The Consumer Finance Protection Bureau is Constitutional, After All

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In a blow to the conservative legal movement, the U.S. Supreme Court ruled that the Consumer Finance Protection Bureau is not, in fact, an unconstitutional abomination.

The independent agency — which oversees payday lenders, credit card companies, and student loans — has long been a partisan target. And as it turns out, its funding mechanism is perfectly constitutional, the court ruled Thursday in a 7-2 decision. 

Its conclusion was straightforward: When it created the CFPB, Congress passed a law that authorized expenditures from specific sources to fund the agency. This satisfies the Appropriations Clause, the court ruled.  

The attack on the CFPB is not the only challenge brought this term by conservative opponents of modern regulatory agencies. In as-yet-undecided cases, the Supreme Court will consider whether to curtail the powers of the Securities Exchange Commission and whether to gut landmark standard for all regulatory oversight. Challenges to the National Labor Relations Board are working their way through lower courts. 

In all three cases before the Supreme Court this term, legions of conservative legal luminaries urged the justices to shrink the administrative state. In the CFPB challenge, however, they lost even Justice Clarence Thomas, who wrote the majority opinion, plus three others from the Court’s conservative supermajority. Only Justices Samuel Alito and Neil Gorsuch dissented.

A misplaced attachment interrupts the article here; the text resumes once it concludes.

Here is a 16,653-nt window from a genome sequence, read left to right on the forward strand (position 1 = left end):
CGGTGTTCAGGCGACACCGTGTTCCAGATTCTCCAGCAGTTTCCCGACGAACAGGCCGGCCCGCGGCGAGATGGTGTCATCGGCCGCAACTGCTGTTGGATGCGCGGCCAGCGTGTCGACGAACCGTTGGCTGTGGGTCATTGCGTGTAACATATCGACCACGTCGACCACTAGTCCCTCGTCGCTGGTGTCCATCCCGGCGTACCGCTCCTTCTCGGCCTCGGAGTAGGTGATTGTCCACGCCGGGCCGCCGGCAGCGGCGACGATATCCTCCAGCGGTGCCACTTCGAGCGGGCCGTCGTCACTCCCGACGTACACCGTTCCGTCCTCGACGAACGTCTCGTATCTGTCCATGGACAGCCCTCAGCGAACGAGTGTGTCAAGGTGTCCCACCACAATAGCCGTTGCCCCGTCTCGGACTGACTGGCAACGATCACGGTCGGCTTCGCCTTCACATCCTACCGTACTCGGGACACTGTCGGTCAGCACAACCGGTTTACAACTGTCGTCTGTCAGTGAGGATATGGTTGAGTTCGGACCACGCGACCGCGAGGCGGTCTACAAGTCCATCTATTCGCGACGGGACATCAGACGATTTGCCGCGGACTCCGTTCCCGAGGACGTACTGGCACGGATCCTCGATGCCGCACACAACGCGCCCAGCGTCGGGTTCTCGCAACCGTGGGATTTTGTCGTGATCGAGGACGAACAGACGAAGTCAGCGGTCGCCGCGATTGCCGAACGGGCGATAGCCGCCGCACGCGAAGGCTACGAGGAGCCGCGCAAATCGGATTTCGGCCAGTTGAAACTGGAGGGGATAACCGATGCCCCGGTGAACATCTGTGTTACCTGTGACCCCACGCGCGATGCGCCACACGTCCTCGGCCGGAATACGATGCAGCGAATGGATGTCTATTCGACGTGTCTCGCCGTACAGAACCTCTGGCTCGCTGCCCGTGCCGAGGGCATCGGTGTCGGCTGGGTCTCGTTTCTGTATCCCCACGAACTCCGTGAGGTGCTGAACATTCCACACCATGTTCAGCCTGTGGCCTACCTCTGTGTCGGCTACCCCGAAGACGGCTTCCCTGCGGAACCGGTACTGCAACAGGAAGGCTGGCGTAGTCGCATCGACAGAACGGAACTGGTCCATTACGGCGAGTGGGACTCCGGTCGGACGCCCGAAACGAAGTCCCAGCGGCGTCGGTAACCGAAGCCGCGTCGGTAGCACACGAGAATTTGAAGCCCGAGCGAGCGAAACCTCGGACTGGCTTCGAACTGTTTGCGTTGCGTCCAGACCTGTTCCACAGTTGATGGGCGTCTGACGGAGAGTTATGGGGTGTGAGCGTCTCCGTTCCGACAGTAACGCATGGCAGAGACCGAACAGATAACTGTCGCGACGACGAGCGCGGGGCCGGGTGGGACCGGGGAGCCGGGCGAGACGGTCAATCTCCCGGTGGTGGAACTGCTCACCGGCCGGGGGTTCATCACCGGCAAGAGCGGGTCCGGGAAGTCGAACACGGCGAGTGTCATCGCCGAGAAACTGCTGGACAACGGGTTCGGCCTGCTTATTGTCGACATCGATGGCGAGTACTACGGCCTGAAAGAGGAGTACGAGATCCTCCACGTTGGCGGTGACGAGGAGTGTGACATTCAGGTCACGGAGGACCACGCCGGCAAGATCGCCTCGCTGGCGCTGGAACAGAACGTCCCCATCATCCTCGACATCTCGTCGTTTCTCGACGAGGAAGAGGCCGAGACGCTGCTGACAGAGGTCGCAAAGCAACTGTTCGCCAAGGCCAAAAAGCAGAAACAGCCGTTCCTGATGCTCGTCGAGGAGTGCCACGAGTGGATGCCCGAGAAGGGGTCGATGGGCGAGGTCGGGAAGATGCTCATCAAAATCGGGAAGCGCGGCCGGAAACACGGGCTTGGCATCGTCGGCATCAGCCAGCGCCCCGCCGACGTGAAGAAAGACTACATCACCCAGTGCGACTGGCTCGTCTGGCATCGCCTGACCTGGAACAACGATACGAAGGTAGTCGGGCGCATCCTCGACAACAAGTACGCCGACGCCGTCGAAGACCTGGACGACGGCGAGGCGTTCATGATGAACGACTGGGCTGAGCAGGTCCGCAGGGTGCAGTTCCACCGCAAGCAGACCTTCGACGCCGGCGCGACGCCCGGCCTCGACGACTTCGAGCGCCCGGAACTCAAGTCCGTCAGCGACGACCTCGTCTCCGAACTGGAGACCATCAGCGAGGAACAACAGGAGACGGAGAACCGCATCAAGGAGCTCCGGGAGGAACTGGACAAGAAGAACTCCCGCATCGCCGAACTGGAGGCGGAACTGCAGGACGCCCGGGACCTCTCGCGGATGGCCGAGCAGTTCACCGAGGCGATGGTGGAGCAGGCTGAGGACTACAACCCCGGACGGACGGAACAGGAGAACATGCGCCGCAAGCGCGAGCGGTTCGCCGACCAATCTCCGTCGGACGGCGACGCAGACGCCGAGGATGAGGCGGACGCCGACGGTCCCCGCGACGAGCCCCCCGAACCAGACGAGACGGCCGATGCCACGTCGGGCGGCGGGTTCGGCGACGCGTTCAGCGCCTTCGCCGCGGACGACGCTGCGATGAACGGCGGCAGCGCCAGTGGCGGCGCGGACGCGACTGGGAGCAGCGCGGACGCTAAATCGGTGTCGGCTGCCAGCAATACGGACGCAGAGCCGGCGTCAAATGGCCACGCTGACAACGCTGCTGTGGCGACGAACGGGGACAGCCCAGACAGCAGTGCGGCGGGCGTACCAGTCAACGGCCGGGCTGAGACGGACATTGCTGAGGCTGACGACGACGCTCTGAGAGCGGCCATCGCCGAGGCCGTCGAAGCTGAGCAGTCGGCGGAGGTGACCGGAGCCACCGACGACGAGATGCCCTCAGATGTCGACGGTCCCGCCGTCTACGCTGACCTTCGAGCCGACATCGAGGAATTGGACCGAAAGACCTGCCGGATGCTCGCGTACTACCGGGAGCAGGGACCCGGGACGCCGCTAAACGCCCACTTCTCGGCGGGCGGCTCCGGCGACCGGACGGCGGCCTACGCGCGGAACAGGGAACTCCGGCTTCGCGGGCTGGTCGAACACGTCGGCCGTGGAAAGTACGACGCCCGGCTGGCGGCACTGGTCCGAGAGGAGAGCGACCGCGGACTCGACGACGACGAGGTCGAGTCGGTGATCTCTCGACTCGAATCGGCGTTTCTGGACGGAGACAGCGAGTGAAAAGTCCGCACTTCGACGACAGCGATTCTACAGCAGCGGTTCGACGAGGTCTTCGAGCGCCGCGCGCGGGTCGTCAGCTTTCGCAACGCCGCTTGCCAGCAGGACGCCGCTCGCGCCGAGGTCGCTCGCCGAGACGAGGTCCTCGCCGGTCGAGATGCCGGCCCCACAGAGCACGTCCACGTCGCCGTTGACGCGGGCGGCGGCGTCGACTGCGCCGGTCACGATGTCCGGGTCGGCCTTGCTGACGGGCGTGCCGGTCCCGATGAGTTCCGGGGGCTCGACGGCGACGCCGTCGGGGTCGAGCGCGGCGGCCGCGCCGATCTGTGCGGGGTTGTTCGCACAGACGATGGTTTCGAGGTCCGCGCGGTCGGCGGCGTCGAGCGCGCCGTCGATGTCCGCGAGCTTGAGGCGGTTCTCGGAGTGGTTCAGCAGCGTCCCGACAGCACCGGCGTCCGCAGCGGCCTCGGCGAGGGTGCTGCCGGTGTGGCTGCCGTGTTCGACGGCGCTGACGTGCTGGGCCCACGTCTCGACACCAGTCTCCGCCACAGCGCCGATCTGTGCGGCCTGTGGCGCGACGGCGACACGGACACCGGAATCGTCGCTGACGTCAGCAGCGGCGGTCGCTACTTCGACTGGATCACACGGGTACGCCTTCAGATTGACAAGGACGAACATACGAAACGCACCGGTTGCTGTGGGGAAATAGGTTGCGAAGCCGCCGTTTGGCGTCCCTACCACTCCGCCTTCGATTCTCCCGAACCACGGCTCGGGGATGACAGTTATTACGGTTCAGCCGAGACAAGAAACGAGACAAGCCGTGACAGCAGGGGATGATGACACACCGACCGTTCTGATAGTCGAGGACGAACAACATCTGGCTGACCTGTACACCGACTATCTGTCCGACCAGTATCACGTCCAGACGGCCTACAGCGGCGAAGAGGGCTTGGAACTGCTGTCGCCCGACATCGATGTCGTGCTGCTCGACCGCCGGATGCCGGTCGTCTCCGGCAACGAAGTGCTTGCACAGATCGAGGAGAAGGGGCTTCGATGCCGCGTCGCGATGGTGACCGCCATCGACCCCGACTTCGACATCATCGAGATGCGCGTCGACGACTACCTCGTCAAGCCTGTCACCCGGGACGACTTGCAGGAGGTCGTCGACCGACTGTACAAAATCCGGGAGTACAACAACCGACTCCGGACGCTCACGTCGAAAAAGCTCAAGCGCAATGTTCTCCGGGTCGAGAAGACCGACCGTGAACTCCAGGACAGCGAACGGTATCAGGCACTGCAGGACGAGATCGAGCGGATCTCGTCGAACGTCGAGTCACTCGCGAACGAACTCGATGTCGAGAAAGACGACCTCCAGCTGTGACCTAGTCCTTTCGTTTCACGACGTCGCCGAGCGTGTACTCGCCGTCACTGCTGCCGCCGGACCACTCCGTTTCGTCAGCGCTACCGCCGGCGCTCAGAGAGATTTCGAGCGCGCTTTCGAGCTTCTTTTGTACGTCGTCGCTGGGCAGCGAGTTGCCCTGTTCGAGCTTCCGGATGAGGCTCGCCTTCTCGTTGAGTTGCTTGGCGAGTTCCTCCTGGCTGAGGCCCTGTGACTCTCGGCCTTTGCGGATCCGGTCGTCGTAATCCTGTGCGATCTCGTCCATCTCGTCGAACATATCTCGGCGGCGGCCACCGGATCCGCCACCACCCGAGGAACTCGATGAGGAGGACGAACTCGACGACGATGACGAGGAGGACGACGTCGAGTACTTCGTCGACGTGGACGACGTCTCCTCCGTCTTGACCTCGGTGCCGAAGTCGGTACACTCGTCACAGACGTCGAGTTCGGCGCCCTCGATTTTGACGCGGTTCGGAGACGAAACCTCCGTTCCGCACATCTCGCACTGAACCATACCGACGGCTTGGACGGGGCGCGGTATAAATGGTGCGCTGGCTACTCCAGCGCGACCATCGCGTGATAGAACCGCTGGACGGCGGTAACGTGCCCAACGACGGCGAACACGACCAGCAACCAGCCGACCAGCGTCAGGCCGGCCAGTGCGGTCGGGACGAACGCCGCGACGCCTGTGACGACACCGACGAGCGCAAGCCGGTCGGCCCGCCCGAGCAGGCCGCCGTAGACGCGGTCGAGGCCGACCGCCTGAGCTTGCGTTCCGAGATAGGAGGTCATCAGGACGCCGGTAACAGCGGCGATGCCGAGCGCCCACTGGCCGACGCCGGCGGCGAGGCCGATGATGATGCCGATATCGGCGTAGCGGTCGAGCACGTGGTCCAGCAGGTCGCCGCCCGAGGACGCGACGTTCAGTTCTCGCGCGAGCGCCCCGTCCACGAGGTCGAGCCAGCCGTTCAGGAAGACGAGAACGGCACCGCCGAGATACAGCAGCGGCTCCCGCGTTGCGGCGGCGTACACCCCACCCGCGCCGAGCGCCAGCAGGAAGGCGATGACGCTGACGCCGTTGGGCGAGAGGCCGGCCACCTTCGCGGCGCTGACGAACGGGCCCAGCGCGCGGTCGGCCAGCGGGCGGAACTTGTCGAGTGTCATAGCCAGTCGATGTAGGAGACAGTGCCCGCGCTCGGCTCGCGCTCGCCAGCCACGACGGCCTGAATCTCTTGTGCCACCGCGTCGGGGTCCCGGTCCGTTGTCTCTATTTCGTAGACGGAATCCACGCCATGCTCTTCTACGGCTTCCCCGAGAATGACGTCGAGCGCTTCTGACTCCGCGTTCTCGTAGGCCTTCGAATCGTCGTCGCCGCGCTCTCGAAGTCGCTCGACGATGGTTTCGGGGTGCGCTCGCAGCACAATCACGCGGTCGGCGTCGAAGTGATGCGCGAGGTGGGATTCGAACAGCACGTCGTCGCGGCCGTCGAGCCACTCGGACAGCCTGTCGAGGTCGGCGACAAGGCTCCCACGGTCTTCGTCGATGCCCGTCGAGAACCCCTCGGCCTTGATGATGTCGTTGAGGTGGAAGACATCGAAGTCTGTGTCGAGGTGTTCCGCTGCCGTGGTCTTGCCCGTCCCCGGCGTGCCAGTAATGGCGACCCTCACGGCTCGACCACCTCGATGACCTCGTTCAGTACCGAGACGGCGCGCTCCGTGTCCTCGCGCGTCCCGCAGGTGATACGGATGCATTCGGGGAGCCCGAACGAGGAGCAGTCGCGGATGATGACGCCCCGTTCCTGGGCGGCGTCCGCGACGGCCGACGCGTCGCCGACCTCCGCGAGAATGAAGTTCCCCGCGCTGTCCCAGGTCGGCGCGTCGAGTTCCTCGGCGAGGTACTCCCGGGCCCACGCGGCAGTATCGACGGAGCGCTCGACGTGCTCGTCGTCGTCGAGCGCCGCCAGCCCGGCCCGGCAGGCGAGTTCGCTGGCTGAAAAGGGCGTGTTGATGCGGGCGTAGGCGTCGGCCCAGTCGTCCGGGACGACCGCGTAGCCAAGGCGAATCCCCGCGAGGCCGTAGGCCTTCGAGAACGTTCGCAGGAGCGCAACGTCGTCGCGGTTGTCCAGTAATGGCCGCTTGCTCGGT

As The Intercept reported last year, the case was brought and bankrolled by payday lenders, who asserted the way the CFBP is funded is unconstitutional. If so, every regulation the CFPB ever issued was potentially invalid — including rules issued in 2017 for high-interest loans, which irked payday lenders. 

Congress designed the CFPB in response to the 2008 financial crisis, engineering it to be shielded from certain political winds via provisions insulating its funding and leadership in ways that differ from most federal departments. Four years ago, in a sign that the Roberts Court was eager to hear these kinds of broad challenges, the Supreme Court invalidated provisions regarding CFPB’s leadership structure but left it otherwise intact.  

The latest attempt to finish off the CFPB came with impeccable conservative provenance. In 2022, a panel of the Fifth Circuit Court of Appeals — all appointed by former President Donald Trump — ruled that CFPB’s funding mechanism was unconstitutional. 

Before the Supreme Court, former solicitor general Noel Francisco, who clerked for late Justice Antonin Scalia and notoriously refused to defend the CFPB during his tenure in the Trump administration, argued for the payday lenders. A slew of friend-of-court briefs urged the Court to sink the CFPB or at least cut off its funding, including conservative stalwarts like the U.S. Chamber of CommerceNew Civil Liberties Alliance, a coalition of Republican attorneys general, and the omnipresent John Eastman.